The White Tiger is a thrilling story of an uneducated young man determined to make it to the top in modern India. It tells a tale of two worlds, divided by wealth and class, that will leave audiences amused and heartbroken.
Based on a novel of the same name, the film centres around Balram (Adarsh Gourav), a clever driver from a poor village in Northern India. Balram moves to Delhi with the youngest son of his employer, Ashok (Rajkummar Rao), and his Indian-American wife, Pinky (Priyanka Chopra).
The film is narrated by a future Balram—a successful entrepreneur writing a letter to a Chinese Businessman. The witty narration and impressive writing shine throughout as Balram explores what it means to be a servant or a master.
When Balram feels that there is a friendship developing between him and his employers he is sharply reminded of his position as a servant.
His more liberal bosses protest the caste system with one breath and swiftly remind him of his station with the next. He laments why his father has never taught him not to ‘itch his crotch’ in public or how to ‘brush his teeth’, behaviour that draws the ire of his masters.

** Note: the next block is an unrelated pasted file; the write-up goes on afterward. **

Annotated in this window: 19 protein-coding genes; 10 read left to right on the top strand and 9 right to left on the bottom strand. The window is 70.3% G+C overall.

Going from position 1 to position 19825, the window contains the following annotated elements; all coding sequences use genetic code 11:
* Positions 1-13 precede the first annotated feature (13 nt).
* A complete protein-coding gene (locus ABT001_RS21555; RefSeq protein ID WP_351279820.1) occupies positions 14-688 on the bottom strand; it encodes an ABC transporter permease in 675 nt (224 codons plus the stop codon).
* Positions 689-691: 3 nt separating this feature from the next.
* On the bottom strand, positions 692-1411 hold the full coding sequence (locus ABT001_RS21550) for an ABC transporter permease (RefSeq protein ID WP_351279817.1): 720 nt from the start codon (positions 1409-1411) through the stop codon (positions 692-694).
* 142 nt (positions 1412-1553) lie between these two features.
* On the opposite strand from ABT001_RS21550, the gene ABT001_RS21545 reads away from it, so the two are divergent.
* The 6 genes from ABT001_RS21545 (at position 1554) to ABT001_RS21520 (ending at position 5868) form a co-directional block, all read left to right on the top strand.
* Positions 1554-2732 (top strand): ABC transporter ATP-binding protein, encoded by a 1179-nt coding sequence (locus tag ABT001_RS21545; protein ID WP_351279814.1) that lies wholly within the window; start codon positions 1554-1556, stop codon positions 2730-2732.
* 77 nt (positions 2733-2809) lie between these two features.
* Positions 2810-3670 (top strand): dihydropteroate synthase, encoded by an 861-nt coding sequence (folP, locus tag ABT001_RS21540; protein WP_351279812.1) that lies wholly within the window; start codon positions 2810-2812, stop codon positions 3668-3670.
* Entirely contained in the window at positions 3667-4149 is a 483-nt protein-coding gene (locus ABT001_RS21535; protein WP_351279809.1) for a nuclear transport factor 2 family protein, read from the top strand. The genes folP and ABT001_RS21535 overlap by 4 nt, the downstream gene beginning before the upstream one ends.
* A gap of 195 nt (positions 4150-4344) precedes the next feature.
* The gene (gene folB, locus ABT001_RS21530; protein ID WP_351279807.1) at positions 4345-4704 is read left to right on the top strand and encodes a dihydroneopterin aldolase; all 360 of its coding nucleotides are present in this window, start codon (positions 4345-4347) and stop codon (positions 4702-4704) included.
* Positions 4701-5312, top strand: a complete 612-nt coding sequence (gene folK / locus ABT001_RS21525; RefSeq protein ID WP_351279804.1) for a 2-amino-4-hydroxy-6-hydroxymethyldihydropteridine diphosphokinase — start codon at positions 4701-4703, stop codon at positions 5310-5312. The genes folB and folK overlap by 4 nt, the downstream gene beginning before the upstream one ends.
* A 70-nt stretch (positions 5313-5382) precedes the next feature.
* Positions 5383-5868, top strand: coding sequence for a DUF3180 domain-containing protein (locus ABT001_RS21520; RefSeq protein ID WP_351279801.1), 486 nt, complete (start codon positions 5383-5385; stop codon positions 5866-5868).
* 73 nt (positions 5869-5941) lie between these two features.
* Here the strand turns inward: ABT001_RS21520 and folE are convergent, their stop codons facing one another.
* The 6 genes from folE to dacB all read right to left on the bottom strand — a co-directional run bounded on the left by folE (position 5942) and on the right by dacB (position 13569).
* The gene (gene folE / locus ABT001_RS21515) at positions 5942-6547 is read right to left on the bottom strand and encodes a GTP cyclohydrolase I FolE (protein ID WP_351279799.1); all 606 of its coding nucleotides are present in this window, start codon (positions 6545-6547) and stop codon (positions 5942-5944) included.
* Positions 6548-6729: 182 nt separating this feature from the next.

The film takes a dark turn. No longer is the narration comedic, although it is equally poignant. Tragedy strikes upending the lives of the masters—and Balram. He realizes he will never be accepted into the family. He must use his guile and a bit of brute force to break out of the oppressive system, which he does fantastically.
The White Tiger is a tale of two Indias that will keep the audience firmly engaged. The way the film balances comedy with a deadly serious plot helps illustrate the two sides of India that the film explores. It is an entertaining and heart-breaking look into the haves and have-nots, the struggle between traditional and modern India. A portrayal of a broken and unequal system symbolized by Balram’s struggle to break free.
We’ve always known Balram will be successful. How he achieves this is reason to watch the film.